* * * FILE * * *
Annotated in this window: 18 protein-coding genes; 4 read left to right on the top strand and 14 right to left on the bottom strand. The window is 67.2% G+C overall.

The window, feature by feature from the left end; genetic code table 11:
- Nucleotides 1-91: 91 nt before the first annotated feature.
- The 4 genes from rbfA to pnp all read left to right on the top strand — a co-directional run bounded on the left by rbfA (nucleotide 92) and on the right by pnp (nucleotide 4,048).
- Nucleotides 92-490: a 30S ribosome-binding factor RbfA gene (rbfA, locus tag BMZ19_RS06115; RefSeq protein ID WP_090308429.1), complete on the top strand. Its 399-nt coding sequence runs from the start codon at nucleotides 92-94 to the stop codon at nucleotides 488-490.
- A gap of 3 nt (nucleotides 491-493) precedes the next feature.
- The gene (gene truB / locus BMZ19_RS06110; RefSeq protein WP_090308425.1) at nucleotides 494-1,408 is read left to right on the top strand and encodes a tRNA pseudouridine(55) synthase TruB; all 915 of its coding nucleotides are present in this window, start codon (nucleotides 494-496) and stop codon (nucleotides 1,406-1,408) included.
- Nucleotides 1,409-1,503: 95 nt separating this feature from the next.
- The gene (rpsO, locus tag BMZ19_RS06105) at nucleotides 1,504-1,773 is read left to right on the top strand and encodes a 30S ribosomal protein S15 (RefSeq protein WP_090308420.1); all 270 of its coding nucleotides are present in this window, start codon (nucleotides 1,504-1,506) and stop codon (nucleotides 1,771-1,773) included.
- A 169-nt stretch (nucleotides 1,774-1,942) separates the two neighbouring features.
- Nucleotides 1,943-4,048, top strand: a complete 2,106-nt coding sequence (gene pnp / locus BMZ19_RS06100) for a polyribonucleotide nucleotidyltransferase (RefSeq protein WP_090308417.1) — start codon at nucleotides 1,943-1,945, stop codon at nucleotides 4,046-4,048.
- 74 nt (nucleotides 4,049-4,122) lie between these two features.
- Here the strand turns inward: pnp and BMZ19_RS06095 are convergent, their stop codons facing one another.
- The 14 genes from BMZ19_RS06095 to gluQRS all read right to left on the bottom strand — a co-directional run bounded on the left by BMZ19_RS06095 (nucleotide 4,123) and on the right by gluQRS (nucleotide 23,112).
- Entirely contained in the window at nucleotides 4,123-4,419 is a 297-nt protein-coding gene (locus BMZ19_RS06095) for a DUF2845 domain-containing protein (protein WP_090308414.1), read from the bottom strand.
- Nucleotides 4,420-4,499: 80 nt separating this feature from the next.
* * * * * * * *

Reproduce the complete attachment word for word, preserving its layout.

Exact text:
Annotated in this window: 18 protein-coding genes; 4 read left to right on the top strand and 14 right to left on the bottom strand. The window is 67.2% G+C overall.

The window, feature by feature from the left end; genetic code table 11:
- Nucleotides 1-91: 91 nt before the first annotated feature.
- The 4 genes from rbfA to pnp all read left to right on the top strand — a co-directional run bounded on the left by rbfA (nucleotide 92) and on the right by pnp (nucleotide 4,048).
- Nucleotides 92-490: a 30S ribosome-binding factor RbfA gene (rbfA, locus tag BMZ19_RS06115; RefSeq protein ID WP_090308429.1), complete on the top strand. Its 399-nt coding sequence runs from the start codon at nucleotides 92-94 to the stop codon at nucleotides 488-490.
- A gap of 3 nt (nucleotides 491-493) precedes the next feature.
- The gene (gene truB / locus BMZ19_RS06110; RefSeq protein WP_090308425.1) at nucleotides 494-1,408 is read left to right on the top strand and encodes a tRNA pseudouridine(55) synthase TruB; all 915 of its coding nucleotides are present in this window, start codon (nucleotides 494-496) and stop codon (nucleotides 1,406-1,408) included.
- Nucleotides 1,409-1,503: 95 nt separating this feature from the next.
- The gene (rpsO, locus tag BMZ19_RS06105) at nucleotides 1,504-1,773 is read left to right on the top strand and encodes a 30S ribosomal protein S15 (RefSeq protein WP_090308420.1); all 270 of its coding nucleotides are present in this window, start codon (nucleotides 1,504-1,506) and stop codon (nucleotides 1,771-1,773) included.
- A 169-nt stretch (nucleotides 1,774-1,942) separates the two neighbouring features.
- Nucleotides 1,943-4,048, top strand: a complete 2,106-nt coding sequence (gene pnp / locus BMZ19_RS06100) for a polyribonucleotide nucleotidyltransferase (RefSeq protein WP_090308417.1) — start codon at nucleotides 1,943-1,945, stop codon at nucleotides 4,046-4,048.
- 74 nt (nucleotides 4,049-4,122) lie between these two features.
- Here the strand turns inward: pnp and BMZ19_RS06095 are convergent, their stop codons facing one another.
- The 14 genes from BMZ19_RS06095 to gluQRS all read right to left on the bottom strand — a co-directional run bounded on the left by BMZ19_RS06095 (nucleotide 4,123) and on the right by gluQRS (nucleotide 23,112).
- Entirely contained in the window at nucleotides 4,123-4,419 is a 297-nt protein-coding gene (locus BMZ19_RS06095) for a DUF2845 domain-containing protein (protein WP_090308414.1), read from the bottom strand.
- Nucleotides 4,420-4,499: 80 nt separating this feature from the next.